Advantages to using targeted-panel testing include:
- Lower costs for conducting DNA sequencing of a smaller set of genes and analyzing the data generated by the tests.
- Provides in depth analysis of specified genes that are known to cause disease and accurate identification of genetic variants, which can be used to make decisions about patient care.
- Produces a smaller number of variations with unknown importance, which can be difficult to interpret, compared to other genetic testing methods that examine a broader range of genes.
Whole genome or whole exome sequencing
On the other hand, there are benefits to using broader genomic testing methods to diagnose certain neurological disorders. The authors recommend using whole genome sequencing or whole exome sequencing to explore disorders with unknown genetic origins.
For example, these approaches may be able to provide a diagnosis for patients who have searched unsuccessfully for a diagnosis using traditional clinical testing or for patients with developmental delays or autism. In these cases, the broader approaches offer the opportunity to discover new genetic variants that could be responsible for these conditions.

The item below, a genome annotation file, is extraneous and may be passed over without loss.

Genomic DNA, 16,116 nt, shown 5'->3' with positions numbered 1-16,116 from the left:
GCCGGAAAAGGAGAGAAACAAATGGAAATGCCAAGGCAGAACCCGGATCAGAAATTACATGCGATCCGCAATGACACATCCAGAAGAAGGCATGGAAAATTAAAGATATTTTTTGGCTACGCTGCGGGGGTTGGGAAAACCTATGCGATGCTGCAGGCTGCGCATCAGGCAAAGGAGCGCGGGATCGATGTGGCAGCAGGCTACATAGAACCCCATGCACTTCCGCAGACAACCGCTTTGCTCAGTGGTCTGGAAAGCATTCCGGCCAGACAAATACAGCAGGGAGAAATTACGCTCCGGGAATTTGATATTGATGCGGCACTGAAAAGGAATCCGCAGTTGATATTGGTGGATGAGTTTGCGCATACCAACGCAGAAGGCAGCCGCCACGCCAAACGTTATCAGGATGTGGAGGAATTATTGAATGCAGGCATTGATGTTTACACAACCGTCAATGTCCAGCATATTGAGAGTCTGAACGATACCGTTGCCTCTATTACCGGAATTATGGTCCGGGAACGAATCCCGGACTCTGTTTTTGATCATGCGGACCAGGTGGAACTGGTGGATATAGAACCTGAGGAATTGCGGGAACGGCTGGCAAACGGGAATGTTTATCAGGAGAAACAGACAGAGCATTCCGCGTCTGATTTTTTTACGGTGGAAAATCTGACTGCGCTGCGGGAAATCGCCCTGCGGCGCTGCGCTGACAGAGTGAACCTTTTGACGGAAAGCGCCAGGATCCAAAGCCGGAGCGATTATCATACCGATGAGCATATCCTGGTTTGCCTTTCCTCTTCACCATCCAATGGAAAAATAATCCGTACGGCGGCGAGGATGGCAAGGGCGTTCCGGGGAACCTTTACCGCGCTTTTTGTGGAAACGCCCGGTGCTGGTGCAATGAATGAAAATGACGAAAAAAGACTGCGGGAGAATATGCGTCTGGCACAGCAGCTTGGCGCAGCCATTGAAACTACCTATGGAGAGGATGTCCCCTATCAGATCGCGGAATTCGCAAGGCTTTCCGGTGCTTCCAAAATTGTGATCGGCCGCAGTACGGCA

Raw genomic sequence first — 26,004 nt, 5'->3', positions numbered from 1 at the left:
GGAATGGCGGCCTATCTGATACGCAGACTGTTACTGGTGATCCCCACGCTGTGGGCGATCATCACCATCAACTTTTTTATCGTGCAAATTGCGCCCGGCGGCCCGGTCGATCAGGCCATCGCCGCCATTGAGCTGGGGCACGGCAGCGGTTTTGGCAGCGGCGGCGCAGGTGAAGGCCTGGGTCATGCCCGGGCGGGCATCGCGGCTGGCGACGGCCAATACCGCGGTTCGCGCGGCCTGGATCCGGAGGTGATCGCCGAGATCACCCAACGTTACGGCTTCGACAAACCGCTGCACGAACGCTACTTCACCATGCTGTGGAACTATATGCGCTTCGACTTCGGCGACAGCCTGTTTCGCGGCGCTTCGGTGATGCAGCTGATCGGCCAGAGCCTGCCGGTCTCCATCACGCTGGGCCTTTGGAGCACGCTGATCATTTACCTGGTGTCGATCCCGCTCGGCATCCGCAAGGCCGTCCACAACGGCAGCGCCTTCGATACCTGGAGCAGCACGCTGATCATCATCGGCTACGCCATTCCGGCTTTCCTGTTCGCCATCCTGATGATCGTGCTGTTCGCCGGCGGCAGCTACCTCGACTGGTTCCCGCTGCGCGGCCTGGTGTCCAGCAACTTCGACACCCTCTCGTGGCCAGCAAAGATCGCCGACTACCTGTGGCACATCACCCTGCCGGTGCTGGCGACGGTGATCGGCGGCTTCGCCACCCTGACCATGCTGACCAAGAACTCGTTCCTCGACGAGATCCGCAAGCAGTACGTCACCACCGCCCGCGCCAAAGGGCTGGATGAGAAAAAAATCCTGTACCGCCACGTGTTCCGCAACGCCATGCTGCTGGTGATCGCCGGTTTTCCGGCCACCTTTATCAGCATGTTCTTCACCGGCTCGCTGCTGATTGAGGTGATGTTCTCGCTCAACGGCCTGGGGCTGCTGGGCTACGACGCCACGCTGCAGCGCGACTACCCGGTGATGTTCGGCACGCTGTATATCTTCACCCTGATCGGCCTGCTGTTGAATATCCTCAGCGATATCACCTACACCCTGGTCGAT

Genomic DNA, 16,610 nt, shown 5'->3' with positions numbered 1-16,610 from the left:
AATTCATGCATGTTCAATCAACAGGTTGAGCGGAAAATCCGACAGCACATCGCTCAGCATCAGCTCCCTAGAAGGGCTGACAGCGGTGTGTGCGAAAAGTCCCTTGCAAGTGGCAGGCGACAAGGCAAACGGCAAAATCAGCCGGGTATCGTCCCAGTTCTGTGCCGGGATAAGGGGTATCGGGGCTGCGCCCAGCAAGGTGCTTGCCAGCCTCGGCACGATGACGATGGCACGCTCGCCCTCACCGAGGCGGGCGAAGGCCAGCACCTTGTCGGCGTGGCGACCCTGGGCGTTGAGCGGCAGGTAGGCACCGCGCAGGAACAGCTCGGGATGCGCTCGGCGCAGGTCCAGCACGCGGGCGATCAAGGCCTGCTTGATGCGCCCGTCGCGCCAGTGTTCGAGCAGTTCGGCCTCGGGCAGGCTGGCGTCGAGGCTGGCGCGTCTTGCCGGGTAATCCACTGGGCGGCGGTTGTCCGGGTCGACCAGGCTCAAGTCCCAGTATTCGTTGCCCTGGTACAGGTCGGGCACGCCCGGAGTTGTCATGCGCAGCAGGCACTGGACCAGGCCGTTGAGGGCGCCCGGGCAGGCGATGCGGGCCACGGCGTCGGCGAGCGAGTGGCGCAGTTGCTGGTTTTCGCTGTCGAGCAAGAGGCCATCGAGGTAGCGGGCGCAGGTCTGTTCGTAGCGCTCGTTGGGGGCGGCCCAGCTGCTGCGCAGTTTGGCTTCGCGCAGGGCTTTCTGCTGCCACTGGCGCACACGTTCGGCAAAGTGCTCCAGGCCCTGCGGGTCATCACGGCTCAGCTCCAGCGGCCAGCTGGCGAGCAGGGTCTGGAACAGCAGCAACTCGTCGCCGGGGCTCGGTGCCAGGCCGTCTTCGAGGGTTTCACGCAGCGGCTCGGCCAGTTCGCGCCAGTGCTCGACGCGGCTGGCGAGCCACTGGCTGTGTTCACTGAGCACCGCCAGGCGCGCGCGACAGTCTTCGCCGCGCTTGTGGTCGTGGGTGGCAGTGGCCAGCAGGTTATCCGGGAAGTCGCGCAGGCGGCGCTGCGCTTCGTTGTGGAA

When selecting these broader approaches, providers should recognize the disadvantages of these tests which include:
- Higher costs for genetic testing and data analysis
- Longer turnaround time to receive test results
- More genetic variations with unknown significance are identified, making the results more challenging to interpret
- Higher likelihood of identifying unexpected genetic predispositions to disease, in addition to the neurological disorder
Proper use of genetic tests can enhance patient care
According to the authors, the key to effective use of genetic testing is collaboration. Clinicians, laboratory geneticists and bioinformatics experts must work together to develop guidelines to select the right genetic tests, accurately interpret results and then use this information to guide patient care.
This collaboration can have a tremendous impact on patient care by:
- Avoiding improper therapies and additional costly invasive therapies such as biopsy.
- Identifying specific prognostic and disease management information.
- Offering family genetic counseling for conditions that could impact other family members.
- Providing opportunities for patients to participate in clinical trials and have access to emerging drug therapies.
Mayo Clinic Proceedings Symposium on Precision Medicine
This paper is the second in Mayo Clinic Proceedings Symposium on Precision Medicine, a series of articles that cover a wide range of topics in personalized medicine. Watch for upcoming articles in the symposium, which will focus on how personalized medicine and genomics are impacting patient care. Learn more about the series.
Christopher Klein, M.D., is professor of Neurology and consultant in the Department of Medical Genetics at Mayo Clinic’s campus in Rochester, Minnesota.
Tatiana Faroud, Ph.D., is division chair, Joe C. Christian Professor of Medical and Molecular Genetics, Chancellor's Professor, director, Division of Hereditary Genomics at Indiana University School of Medicine in Indianapolis.